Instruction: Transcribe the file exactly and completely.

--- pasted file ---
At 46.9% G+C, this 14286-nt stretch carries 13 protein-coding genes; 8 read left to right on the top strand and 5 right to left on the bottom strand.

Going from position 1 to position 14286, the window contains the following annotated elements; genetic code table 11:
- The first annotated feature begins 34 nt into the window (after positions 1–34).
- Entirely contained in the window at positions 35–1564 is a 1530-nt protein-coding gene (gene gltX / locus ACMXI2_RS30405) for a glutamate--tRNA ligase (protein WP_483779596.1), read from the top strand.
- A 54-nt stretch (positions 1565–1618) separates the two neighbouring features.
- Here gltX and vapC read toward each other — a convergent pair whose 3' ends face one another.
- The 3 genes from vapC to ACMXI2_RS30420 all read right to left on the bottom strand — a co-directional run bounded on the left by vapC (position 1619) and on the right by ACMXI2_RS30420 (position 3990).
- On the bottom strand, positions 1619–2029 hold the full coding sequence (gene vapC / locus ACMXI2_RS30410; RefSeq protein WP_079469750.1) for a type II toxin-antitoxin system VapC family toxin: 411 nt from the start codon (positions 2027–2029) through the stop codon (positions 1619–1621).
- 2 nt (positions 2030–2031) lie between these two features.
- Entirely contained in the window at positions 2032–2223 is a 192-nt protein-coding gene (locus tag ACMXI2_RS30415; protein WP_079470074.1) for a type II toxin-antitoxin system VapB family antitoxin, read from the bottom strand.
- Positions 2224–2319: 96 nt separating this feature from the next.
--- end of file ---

At 46.9% G+C, this 14286-nt stretch carries 13 protein-coding genes; 8 read left to right on the top strand and 5 right to left on the bottom strand.

Going from position 1 to position 14286, the window contains the following annotated elements; genetic code table 11:
- The first annotated feature begins 34 nt into the window (after positions 1–34).
- Entirely contained in the window at positions 35–1564 is a 1530-nt protein-coding gene (gene gltX / locus ACMXI2_RS30405) for a glutamate--tRNA ligase (protein WP_483779596.1), read from the top strand.
- A 54-nt stretch (positions 1565–1618) separates the two neighbouring features.
- Here gltX and vapC read toward each other — a convergent pair whose 3' ends face one another.
- The 3 genes from vapC to ACMXI2_RS30420 all read right to left on the bottom strand — a co-directional run bounded on the left by vapC (position 1619) and on the right by ACMXI2_RS30420 (position 3990).
- On the bottom strand, positions 1619–2029 hold the full coding sequence (gene vapC / locus ACMXI2_RS30410; RefSeq protein WP_079469750.1) for a type II toxin-antitoxin system VapC family toxin: 411 nt from the start codon (positions 2027–2029) through the stop codon (positions 1619–1621).
- 2 nt (positions 2030–2031) lie between these two features.
- Entirely contained in the window at positions 2032–2223 is a 192-nt protein-coding gene (locus tag ACMXI2_RS30415; protein WP_079470074.1) for a type II toxin-antitoxin system VapB family antitoxin, read from the bottom strand.
- Positions 2224–2319: 96 nt separating this feature from the next.